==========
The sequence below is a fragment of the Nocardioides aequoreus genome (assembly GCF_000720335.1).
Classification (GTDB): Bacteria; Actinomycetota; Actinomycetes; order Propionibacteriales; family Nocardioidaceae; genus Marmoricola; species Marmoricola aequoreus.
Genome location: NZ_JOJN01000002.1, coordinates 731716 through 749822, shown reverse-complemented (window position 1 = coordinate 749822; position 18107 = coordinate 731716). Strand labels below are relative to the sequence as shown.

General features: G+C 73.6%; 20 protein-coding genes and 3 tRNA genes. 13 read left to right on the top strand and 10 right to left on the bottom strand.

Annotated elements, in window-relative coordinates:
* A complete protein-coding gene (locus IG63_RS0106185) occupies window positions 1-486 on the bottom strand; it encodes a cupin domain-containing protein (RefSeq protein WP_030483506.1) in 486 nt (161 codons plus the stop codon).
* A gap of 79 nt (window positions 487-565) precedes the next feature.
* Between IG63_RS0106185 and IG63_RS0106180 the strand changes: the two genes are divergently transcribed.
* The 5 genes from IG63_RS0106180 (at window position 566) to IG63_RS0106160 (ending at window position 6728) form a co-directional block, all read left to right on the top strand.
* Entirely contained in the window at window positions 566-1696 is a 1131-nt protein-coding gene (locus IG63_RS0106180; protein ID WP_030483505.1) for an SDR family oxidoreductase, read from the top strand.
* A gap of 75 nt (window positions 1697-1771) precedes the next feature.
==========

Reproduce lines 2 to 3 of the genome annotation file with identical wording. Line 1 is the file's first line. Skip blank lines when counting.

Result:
Classification (GTDB): Bacteria; Actinomycetota; Actinomycetes; order Propionibacteriales; family Nocardioidaceae; genus Marmoricola; species Marmoricola aequoreus.
Genome location: NZ_JOJN01000002.1, coordinates 731716 through 749822, shown reverse-complemented (window position 1 = coordinate 749822; position 18107 = coordinate 731716). Strand labels below are relative to the sequence as shown.